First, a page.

This is the third Thoroughbred that I’ve trained to ride on the trail. Lots of people tell me it can’t be done, because they are too spooky and dangerous. I’m hoping that Shandoka, Chaco and now Dulce (and one day Mojo) will convince any doubter out there that a Thoroughbred can do anything. They are as versatile as any horse out there.

Dulce is an incredible being, and we have a long way to go until he isn’t a neon green trail horse. Riding him now two times on the trail, I can feel how he knows who he is, and he doesn’t let me forget it. With that said, somehow he and I both got our butterflies in formation, and it feels so good.

Dulce is a Human Whisperer

My sweet horse and ride Dulce

I’ve been going through a few things with Dulce that I’ve been trying to work out. I’m no horse whisperer, but my horses are human whisperers. Usually, they’re really good at getting through to me, but if I don’t hear them, it’s a full on scream. Dulce started screaming.

Despite several successful rides, Dulce started going downhill with no explanation. He got worse in the trailer stress wise. To say that he rocked the trailer would be an understatement, and it got to the point that Harley wasn’t too thrilled about getting in there with him. He suddenly got very gassy again, and often kicked at his tummy. He would poop at least 15 times, and I began to worry that I would cause him to colic. I needed to solve these puzzles, or I decided I would retire him. He comes first.

One thing is that when I start to get ready to go, Dulce gets Harley and Chaco running all over the place. If I catch Chaco, he tries to separate us. I decided he needed to be round penned before I load him in the trailer to blow off steam. My grandpa once told me when we were watching a racehorse act up before a race, that you need to let certain horses express their nervous energy before they’ll concentrate. Dulce is that horse.

I love doing round pen work, because it creates a dance between you and your horse. It opens up a whole new dialogue with your horse, and when they’re having issues, sometimes this is the best place to return to. He runs in circles with you standing in the middle. You direct his feet asking him to change directions and gaits. He may come at you, but you try your best to not move and again direct his feet away from you. You get him to change directions, so he knows that you are deciding where he goes like the alpha in a herd would. This creates respect, and then comes that moment. The circles that they trot around you get smaller, they’re keeping their eye and ear on you, they’re licking their lips, and then you turn your back to the horse and wait hoping that he will stop and walk towards you. When they do, it is exciting. It never gets boring. They then will walk with you in whatever pattern you walk. Dulce did this, and he loaded into the trailer more calmly afterwards. One problem fixed.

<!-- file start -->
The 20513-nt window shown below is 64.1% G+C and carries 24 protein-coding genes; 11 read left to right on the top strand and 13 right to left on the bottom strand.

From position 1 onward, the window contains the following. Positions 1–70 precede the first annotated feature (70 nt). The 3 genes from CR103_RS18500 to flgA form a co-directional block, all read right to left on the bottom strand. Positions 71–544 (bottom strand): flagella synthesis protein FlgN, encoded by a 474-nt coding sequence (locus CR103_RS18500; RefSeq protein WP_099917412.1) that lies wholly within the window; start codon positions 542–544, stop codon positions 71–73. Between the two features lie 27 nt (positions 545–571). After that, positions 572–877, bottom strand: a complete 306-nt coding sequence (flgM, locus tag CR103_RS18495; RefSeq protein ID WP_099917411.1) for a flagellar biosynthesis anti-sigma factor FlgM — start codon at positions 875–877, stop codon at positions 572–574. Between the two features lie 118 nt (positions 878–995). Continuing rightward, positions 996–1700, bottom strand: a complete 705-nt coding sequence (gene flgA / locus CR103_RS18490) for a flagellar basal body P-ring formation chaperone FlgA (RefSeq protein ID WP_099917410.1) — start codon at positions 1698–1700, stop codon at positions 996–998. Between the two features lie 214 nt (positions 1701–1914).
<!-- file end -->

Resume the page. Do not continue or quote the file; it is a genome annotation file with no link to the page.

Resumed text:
The gas, as you remember if you’ve read my blog, Dulce struggled with last summer. He had bad gas and would get colicy every single day until I put him on Ramard’s Total Gut Health, which he is still on today. I think he gets so excited and hot right before we leave that a lot of stomach acid starts circulating in his tummy causing excess gas. I’ve tried all sorts of pastes, and whenever I give him a paste, he gets extremely agitated. I decided to take a different route. An hour before we go, I mix up one scoop of the TGH in 4 oz of Aloe Vera Gel, not juice. with a tablespoon of honey. Honey is very soothing for upset stomachs. I mix it up thoroughly, pour it over a little bit of food with some alfalfa pellets that are softened with warm water. He loves it, laps it up, and no more kicking at his tummy. Second problem fixed.